Mohs often results in better outcomes than some other forms of surgery and other treatments. But it’s also usually more complex and time-consuming than other methods. In recent years, skin cancer experts have developed guidelines for when it’s best to use this technique based on the type and size of skin cancer, where it is on the body, and other important features.

Mohs surgery is the most common type of micrographic technique (sometimes called peripheral and deep en face margin assessment or PDEMA), but there are others. Other techniques might differ slightly in how the surgery is done, how the tumor samples are processed, or how long the procedure might take. But they all allow the surgeon to check the edges (margins) of the removed tumor sample and then remove more layers of tissue if needed.

Lymph node surgery

If lymph nodes near a squamous or basal cell skin cancer are enlarged, the doctor might biopsy them to check for cancer cells (see Tests for Basal and Squamous Cell Skin Cancer).

Sometimes, many nodes might be removed in a more extensive operation called a lymph node dissection. The nodes are then looked at under a microscope for signs of cancer. This type of operation is more extensive than surgery on the skin and is usually done while you are under general anesthesia (in a deep sleep).

Lymphedema, a condition in which excess fluid collects in an arm or leg, is a possible long-term side effect of a lymph node dissection. If it’s severe enough, it can cause skin problems and an increased risk of infections in the limb. Talk to your doctor about your risk of lymphedema. It’s important to know what to watch for, and to take the steps to help reduce your risk.

Skin grafting and reconstructive surgery

After surgery to remove a large BCC or SCC, it may not be possible to stretch the nearby skin enough to stitch the edges of the wound together. In these cases, healthy skin can be taken from another part of the body and grafted over the wound to help it heal and to restore the appearance of the affected area. Other reconstructive surgical procedures, such as moving 'flaps' of nearby skin over the wound, can also be helpful in some cases.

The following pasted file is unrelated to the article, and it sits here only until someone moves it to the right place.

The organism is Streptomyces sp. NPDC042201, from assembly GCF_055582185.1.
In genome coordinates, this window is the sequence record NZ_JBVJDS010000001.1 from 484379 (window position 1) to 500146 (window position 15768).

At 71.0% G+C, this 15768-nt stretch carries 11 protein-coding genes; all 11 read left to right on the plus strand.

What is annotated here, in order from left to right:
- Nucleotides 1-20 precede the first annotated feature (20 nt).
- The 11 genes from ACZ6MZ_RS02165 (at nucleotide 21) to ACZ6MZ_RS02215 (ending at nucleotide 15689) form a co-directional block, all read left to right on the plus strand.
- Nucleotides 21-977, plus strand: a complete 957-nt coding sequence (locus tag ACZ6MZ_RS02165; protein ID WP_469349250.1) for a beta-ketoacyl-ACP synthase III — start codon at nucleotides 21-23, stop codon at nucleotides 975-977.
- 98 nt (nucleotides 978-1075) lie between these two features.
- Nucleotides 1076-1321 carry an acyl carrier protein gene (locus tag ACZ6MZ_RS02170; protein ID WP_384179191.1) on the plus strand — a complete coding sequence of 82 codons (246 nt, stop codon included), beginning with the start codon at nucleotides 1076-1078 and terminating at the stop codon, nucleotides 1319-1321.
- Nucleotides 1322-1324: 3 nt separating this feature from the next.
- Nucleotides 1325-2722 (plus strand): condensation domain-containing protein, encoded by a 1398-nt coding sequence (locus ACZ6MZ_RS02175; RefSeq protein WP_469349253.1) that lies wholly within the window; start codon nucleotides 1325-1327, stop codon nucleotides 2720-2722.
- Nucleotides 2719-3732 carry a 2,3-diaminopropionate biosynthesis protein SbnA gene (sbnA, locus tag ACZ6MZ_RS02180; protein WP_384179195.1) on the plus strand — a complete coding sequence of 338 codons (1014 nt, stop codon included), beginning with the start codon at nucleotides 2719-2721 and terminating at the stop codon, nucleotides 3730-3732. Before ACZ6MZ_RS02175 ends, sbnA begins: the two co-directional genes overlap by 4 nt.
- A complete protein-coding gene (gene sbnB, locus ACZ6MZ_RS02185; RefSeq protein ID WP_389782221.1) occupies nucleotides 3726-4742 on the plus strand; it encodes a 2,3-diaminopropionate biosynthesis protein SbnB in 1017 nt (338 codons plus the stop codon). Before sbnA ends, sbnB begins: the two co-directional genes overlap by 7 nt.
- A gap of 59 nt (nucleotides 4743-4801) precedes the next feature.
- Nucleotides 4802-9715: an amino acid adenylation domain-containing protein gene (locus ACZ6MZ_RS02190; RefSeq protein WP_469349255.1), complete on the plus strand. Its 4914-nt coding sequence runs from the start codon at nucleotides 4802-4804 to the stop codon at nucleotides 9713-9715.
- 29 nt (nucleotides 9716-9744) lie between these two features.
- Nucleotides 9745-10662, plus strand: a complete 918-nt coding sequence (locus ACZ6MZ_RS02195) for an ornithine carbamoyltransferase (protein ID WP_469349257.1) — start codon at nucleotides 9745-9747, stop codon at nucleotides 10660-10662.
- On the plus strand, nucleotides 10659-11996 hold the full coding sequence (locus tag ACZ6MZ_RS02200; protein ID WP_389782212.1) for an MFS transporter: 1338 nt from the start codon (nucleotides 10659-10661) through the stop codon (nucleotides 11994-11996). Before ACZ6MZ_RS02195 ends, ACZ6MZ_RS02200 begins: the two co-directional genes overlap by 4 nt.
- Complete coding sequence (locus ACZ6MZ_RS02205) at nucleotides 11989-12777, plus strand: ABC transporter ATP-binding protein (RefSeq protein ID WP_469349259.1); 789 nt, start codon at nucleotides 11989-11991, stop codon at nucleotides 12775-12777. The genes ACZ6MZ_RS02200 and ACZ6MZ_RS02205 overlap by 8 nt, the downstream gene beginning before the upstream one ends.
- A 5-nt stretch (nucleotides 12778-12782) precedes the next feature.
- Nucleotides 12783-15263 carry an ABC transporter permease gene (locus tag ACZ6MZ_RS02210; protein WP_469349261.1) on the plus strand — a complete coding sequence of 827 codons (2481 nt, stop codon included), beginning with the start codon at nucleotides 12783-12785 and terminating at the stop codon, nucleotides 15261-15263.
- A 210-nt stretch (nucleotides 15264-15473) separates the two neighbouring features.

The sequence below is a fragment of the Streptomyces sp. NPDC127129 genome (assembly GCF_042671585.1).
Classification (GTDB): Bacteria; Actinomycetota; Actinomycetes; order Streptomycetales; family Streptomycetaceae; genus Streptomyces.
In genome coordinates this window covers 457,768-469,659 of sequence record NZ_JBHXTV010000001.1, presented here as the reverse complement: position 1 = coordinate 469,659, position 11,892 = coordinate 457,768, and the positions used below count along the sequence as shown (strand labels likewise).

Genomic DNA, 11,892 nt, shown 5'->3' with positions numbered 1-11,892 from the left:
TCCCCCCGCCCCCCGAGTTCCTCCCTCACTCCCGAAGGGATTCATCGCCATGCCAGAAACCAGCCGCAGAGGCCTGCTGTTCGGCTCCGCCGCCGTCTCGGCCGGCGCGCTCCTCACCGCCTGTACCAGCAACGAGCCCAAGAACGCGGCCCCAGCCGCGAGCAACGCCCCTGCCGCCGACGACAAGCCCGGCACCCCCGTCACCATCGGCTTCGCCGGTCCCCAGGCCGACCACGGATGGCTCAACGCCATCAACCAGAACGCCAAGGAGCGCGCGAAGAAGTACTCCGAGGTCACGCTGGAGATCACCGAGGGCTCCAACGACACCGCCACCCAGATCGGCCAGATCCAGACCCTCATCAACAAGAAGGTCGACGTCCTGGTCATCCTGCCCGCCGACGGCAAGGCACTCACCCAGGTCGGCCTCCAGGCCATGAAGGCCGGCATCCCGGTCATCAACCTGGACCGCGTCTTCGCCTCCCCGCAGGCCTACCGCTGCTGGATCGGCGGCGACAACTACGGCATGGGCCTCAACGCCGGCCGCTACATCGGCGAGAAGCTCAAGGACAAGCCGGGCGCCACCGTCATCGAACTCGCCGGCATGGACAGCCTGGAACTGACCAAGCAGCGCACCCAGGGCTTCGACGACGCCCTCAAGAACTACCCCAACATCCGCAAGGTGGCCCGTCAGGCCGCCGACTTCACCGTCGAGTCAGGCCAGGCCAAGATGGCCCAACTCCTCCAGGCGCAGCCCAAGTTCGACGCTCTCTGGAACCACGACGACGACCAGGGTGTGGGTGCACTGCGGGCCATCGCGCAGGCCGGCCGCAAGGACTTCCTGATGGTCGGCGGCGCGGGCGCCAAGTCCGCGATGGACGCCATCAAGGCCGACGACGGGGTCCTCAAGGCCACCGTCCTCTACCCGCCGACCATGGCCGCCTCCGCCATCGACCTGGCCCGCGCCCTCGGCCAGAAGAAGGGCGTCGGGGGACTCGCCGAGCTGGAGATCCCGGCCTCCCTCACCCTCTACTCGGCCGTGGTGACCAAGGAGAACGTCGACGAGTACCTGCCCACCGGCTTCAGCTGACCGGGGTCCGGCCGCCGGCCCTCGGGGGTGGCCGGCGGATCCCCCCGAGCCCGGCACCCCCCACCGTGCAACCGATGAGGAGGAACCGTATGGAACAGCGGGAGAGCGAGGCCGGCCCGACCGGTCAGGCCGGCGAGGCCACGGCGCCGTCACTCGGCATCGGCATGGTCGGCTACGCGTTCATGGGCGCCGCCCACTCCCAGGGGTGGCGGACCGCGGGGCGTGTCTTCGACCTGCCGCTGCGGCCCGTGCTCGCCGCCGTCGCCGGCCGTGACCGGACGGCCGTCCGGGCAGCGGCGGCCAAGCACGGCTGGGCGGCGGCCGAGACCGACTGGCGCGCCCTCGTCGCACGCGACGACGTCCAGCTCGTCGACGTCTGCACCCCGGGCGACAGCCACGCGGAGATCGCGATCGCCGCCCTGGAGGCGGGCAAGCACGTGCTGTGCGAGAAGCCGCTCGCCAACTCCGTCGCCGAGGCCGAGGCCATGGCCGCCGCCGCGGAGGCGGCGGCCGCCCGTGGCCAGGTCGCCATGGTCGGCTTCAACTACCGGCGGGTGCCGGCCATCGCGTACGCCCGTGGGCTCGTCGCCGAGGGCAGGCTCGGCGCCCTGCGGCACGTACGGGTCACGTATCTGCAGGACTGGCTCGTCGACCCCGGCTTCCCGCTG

The American Cancer Society medical and editorial content team

Our team is made up of doctors and oncology certified nurses with deep knowledge of cancer care as well as editors and translators with extensive experience in medical writing.

Aasi SZ, Hong AM. Treatment of basal cell carcinomas at high risk for recurrence. UpToDate. 2023. Accessed at https://www.uptodate.com/contents/treatment-of-basal-cell-carcinomas-at-high-risk-for-recurrence on August 25, 2023.

Christensen SR, Wilson LD, Leffell DJ. Chapter 90: Cancer of the Skin. In: DeVita VT, Lawrence TS, Rosenberg SA, eds. DeVita, Hellman, and Rosenberg’s Cancer: Principles and Practice of Oncology. 11th ed. Philadelphia, Pa: Lippincott Williams & Wilkins; 2019.

National Comprehensive Cancer Network (NCCN). Practice Guidelines in Oncology: Basal Cell Skin Cancer. Version 1.2023. Accessed at https://www.nccn.org/professionals/physician_gls/pdf/nmsc.pdf on August 25, 2023.

National Comprehensive Cancer Network (NCCN). Practice Guidelines in Oncology: Squamous Cell Skin Cancer. Version 1.2023. Accessed at https://www.nccn.org/professionals/physician_gls/pdf/squamous.pdf on August 25, 2023.

Nehal K, Lee E. Mohs surgery. UpToDate. 2023. Accessed at https://www.uptodate.com/contents/mohs-surgery on August 25, 2023.

Xu YG, Aylward JL, Swanson AM, et al. Chapter 67: Nonmelanoma Skin Cancers. In: Niederhuber JE, Armitage JO, Doroshow JH, Kastan MB, Tepper JE, eds. Abeloff’s Clinical Oncology. 6th ed. Philadelphia, Pa: Elsevier; 2020.

Last Revised: October 31, 2023

American Cancer Society Emails

Sign up to stay up-to-date with news, valuable information, and ways to get involved with the American Cancer Society.